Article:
Supposed the segment length is fixed, what is the optimal segment length for event detection? This is a difficult question and the answer depends on the dataset. The results of late fusion are quite close to the peak performance of each experiment. This suggests a methodical way to choose the optimal segment length, i.e., combining multiple lengths together (which is similar to [11]). However, to achieve the scalability, we should reduce the number of combined lengths as much as possible. From the experimental results on both the MED 2010 and MED 2011 dataset, we observed that with segment length from 60 s to 120 s, the performance is rather stable and close to the peak result. Interestingly, this range is approximate to the range from the geometric mean length to (arithmetic) mean length of the training sets. We also combined multiple segment lengths together using late fusion with equal weights for all segment lengths for comparison. There are two combined runs: one for segment lengths from 60 s to 120 s and the other is for all segment lengths. The result obtained when combining segment lengths from 60 s to 120 s is equivalent to the result obtained when combining all lengths, as shown in Table 7. Therefore, based on this observation, we can choose the first combined run as an efficient way for solving the optimal segment length problem of the proposed segment-based approach on other datasets.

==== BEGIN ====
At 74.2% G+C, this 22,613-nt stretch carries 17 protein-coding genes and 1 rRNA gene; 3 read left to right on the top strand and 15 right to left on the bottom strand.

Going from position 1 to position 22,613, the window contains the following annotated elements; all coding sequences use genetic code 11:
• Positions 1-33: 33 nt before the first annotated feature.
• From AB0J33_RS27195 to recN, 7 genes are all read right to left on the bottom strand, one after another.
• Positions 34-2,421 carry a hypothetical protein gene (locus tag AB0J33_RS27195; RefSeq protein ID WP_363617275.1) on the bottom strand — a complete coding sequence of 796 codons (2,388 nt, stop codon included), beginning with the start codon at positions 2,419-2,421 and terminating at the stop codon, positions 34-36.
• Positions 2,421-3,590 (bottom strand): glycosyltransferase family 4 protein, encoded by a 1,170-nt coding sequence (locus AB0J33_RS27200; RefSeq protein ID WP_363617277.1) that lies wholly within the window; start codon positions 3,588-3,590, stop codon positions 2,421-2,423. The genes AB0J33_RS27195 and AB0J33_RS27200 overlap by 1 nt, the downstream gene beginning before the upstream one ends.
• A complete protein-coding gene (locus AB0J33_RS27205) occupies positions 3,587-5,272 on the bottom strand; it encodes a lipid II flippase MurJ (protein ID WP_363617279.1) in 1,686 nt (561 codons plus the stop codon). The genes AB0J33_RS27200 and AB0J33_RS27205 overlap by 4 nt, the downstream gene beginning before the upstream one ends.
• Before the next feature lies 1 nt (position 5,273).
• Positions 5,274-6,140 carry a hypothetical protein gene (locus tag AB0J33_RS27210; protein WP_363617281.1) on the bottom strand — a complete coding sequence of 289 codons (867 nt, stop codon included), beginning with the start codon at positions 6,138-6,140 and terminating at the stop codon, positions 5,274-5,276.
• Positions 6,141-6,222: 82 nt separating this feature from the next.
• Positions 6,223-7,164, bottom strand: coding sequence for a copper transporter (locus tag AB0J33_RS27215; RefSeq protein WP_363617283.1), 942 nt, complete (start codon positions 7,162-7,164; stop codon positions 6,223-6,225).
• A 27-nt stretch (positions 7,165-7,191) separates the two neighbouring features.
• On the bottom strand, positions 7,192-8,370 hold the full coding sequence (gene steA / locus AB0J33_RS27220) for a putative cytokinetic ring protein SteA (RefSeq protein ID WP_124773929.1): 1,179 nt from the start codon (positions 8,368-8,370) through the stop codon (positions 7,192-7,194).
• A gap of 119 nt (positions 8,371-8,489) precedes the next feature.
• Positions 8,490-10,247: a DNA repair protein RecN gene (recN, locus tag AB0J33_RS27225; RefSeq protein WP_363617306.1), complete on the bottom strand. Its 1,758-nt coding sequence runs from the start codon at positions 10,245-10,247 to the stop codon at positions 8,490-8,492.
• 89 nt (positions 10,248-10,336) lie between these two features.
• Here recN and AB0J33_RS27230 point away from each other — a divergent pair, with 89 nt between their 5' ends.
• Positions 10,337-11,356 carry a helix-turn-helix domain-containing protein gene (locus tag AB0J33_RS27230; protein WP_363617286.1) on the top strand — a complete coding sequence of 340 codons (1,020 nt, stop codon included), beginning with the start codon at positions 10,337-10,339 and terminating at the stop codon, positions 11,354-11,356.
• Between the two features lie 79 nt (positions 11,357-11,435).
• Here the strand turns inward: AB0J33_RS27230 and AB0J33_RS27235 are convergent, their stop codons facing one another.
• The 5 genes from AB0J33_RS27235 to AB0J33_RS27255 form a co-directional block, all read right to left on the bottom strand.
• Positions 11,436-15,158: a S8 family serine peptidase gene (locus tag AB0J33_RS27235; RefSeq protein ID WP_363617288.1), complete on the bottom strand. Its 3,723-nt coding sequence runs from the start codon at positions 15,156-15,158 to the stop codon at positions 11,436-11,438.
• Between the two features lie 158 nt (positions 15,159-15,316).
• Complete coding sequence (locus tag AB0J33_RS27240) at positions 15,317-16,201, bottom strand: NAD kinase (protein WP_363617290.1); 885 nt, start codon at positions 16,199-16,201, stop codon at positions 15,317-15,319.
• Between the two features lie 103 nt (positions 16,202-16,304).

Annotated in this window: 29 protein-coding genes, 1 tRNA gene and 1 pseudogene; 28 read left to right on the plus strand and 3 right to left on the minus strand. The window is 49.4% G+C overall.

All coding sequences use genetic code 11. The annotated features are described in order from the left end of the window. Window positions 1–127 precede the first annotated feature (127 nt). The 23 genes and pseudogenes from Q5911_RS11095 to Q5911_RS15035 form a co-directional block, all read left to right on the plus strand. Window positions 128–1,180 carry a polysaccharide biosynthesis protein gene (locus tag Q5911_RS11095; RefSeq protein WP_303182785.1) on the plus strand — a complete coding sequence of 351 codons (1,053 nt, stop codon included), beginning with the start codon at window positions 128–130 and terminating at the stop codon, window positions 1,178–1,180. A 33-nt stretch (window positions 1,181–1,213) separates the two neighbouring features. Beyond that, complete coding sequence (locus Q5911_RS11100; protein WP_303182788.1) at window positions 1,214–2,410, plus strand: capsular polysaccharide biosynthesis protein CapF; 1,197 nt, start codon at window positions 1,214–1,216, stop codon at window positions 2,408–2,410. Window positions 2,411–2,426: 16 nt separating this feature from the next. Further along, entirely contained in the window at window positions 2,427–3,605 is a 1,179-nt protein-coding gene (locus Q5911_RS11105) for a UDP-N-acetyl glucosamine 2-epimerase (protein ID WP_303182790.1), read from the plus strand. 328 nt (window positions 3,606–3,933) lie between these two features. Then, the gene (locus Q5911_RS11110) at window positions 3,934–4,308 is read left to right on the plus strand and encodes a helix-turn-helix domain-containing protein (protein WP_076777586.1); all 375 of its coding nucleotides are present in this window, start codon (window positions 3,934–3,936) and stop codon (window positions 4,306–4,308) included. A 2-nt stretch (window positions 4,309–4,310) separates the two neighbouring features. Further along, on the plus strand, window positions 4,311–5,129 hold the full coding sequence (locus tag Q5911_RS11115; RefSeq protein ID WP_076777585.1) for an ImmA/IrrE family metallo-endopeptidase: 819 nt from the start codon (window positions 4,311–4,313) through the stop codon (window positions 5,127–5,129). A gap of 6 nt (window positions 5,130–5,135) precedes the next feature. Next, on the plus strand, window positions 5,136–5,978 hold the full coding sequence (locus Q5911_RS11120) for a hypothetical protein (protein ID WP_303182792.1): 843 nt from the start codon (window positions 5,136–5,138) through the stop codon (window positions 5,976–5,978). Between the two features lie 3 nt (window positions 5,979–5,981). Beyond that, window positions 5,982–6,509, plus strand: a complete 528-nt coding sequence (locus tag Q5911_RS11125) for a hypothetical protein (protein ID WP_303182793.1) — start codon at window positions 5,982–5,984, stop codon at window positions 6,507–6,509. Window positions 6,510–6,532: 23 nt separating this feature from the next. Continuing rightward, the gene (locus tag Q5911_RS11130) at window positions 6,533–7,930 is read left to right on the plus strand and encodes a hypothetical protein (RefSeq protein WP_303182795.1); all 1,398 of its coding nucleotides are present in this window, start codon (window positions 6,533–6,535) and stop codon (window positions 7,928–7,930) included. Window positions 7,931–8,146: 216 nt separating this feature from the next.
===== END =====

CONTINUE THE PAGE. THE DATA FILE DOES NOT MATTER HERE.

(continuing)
Table 7

Comparison of different segment-based approaches with the video-based approach on the MED 2011 dataset.

Event/MAP

Non-overlapping sampling

Overlapping sampling

Video-based

Best

Late fusion

Late fusion

Best

Late fusion

Late fusion

(at 90 s)

(all lengths)

(60, 90, 120 s)

(at 120 s)

(all lengths)

(60, 90, 120 s)

E006

0.1277

0.1217

0.1244

0.1151

0.1086

0.1083

0.0959

E007

0.1521

0.1419

0.1369

0.1552

0.1610

0.1616

0.1303

E008

0.4923

0.4975

0.4973

0.4969

0.4903

0.4871

0.4766

E009

0.2072

0.2145

0.2064

0.2160

0.1954

0.1958

0.0943

E010

0.0916

0.0771

0.0753

0.1008

0.1108

0.1109

0.1020

E011

0.0698

0.0805

0.0813

0.1591

0.0819

0.0845

0.0609

E012

0.3560

0.3309

0.3277

0.3150

0.3293

0.3341

0.2858

E013

0.6030

0.6033

0.6096

0.6188

0.5872

0.5910

0.5385

E014

0.2008

0.2585

0.2579

0.2744

0.2706

0.2694

0.2138

E015

0.1599

0.1583

0.1622

0.1562

0.1795

0.1795

0.0964

All

0.2460

0.2484

0.2479

0.2607

0.2515

0.2522

0.2095

6.2 Scalability

For scalability, we discuss the storage and computation costs of our experiments. At first, our system does not consume a lot of disk storage because we only store the final representation of the videos or segments, not the raw features. We calculated the BoW features directly from the raw feature outputs using a pipeline reading technique. One drawback is that this technique requires a lot of memories. However, we handled this problem by encoding the raw features into smaller chunks and aggregating them to generate the final representation. By this way, we can manage the mount of memory usage.